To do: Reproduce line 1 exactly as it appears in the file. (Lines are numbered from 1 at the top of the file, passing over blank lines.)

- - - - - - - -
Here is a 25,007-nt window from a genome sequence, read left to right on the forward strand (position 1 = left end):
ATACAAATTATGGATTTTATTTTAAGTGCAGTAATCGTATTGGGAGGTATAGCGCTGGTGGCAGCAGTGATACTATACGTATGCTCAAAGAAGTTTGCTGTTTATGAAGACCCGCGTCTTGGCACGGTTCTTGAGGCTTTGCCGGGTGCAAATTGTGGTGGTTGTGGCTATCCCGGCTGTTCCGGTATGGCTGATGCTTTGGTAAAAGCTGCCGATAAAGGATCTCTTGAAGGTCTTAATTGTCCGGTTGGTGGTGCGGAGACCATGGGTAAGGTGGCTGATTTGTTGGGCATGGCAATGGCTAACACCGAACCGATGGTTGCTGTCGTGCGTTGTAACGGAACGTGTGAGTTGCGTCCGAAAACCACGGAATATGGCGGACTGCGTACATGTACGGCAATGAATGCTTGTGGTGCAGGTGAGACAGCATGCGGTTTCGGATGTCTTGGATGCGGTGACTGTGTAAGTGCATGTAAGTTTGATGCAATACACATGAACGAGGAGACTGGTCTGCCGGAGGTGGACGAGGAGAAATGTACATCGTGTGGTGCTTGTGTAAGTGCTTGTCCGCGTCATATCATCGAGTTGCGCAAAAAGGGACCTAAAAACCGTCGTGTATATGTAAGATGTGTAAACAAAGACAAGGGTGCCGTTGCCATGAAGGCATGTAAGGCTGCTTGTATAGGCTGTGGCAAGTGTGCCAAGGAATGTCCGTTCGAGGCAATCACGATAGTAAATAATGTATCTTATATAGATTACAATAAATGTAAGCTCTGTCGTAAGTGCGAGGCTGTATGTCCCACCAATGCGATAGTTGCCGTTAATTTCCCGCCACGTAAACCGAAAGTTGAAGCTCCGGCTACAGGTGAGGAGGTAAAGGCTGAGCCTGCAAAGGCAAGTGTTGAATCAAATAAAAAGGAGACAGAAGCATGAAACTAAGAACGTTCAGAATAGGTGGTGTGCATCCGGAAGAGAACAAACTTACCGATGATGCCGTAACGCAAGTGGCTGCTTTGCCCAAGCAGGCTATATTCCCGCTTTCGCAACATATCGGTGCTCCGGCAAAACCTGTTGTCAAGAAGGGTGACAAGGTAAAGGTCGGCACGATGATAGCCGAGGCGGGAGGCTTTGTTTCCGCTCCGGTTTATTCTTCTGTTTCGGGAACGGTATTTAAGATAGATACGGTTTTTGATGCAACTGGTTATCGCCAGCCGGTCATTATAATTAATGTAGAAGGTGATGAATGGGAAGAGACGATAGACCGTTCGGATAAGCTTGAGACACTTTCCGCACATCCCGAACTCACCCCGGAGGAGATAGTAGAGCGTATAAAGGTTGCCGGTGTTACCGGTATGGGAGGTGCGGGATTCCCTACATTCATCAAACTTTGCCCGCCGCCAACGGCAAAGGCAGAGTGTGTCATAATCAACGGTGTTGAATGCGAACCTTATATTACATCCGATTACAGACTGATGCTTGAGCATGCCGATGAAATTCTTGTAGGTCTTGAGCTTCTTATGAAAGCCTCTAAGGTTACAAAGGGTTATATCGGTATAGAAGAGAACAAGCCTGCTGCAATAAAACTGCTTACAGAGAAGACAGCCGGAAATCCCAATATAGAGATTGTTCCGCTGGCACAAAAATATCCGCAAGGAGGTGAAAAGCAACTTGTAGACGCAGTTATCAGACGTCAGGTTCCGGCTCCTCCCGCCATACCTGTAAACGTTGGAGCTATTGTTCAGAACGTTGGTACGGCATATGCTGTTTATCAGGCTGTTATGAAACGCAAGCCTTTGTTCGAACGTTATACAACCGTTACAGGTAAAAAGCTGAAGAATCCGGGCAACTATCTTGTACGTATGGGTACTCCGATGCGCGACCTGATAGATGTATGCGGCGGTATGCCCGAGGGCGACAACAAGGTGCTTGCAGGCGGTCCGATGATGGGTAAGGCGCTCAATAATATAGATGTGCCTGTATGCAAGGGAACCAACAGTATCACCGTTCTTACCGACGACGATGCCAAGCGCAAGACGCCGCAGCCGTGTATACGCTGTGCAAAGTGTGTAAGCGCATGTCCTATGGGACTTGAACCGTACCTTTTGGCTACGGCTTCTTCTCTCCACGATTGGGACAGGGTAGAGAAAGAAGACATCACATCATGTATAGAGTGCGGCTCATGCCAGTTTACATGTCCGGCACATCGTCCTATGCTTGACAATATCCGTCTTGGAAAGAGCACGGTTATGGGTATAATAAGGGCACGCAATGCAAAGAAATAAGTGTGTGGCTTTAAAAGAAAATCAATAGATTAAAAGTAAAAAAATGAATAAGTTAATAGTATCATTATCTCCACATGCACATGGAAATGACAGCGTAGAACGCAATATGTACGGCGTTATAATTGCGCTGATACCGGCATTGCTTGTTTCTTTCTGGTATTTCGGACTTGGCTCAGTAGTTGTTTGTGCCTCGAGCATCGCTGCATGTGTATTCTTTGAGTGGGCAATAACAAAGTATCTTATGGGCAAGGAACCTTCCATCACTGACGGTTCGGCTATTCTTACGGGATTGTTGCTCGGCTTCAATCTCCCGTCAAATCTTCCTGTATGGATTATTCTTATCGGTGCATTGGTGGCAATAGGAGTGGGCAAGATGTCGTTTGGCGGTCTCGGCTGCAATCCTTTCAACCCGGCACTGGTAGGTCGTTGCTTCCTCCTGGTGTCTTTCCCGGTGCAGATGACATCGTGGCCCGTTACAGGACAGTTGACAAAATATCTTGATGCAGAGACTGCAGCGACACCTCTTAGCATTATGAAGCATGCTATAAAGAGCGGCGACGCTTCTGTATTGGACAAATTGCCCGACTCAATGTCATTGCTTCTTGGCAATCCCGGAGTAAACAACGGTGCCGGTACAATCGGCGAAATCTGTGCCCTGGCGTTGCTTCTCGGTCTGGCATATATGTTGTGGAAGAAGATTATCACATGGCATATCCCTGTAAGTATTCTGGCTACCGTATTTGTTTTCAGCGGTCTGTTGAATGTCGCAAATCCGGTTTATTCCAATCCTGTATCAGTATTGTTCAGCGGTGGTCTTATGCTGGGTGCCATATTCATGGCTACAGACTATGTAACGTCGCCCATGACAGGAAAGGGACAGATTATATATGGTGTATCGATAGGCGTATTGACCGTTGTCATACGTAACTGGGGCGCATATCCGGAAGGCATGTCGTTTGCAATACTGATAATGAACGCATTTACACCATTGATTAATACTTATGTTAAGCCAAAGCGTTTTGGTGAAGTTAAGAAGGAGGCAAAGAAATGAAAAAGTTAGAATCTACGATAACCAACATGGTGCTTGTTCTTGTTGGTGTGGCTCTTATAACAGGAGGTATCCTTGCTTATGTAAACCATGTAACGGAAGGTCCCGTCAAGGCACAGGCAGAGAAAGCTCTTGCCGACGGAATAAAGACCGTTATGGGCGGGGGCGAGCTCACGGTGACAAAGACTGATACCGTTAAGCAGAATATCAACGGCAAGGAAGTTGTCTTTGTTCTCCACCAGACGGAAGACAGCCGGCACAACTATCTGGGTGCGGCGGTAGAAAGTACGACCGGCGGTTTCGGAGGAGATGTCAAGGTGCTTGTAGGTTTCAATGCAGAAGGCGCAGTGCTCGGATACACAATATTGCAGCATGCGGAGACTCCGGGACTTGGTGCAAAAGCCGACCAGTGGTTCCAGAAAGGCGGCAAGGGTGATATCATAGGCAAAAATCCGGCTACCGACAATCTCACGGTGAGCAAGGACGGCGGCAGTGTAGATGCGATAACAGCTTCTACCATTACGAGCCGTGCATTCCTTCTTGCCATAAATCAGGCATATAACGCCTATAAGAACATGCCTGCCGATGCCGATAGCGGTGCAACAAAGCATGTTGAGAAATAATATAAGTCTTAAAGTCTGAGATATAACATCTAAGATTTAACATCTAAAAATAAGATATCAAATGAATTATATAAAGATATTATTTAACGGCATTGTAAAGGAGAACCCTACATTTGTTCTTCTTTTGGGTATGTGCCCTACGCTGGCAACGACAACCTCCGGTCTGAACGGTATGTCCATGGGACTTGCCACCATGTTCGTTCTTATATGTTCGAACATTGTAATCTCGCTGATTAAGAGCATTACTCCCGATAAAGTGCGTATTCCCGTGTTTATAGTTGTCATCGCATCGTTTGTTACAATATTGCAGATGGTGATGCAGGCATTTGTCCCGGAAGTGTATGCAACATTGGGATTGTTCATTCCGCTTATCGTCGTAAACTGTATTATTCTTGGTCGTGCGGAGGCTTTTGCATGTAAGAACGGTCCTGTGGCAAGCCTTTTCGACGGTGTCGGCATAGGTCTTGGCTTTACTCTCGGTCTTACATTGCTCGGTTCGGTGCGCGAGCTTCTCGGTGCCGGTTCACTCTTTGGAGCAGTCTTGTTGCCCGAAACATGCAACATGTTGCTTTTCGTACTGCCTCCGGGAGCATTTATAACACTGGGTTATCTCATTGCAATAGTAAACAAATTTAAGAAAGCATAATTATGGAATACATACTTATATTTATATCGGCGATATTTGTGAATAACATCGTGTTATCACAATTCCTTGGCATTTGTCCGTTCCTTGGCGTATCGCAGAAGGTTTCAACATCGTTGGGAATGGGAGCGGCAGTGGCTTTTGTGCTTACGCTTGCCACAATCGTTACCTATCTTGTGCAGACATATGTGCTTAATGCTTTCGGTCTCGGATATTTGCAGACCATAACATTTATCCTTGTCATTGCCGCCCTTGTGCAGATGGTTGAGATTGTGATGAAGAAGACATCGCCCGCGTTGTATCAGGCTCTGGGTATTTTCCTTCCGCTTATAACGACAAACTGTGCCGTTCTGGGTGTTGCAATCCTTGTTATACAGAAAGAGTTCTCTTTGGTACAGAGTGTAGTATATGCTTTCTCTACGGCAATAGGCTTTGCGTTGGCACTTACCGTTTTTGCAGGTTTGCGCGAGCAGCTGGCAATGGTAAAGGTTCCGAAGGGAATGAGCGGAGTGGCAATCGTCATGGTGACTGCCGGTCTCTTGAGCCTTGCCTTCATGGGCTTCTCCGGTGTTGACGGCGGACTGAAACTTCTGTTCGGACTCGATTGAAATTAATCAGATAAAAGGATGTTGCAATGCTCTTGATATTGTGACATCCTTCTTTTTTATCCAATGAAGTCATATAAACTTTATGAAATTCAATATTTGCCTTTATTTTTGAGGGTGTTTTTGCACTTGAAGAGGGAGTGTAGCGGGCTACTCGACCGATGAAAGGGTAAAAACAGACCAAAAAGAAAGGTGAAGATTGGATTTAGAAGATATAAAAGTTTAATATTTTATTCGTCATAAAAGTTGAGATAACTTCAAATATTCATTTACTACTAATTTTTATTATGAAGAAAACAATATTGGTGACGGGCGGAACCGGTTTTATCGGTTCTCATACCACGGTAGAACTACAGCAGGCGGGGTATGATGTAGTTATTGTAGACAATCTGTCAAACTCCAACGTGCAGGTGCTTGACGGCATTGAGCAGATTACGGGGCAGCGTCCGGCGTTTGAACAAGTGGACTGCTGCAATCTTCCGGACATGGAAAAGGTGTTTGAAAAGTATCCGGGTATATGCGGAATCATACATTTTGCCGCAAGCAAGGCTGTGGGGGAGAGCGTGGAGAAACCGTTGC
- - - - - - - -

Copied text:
Here is a 25,007-nt window from a genome sequence, read left to right on the forward strand (position 1 = left end):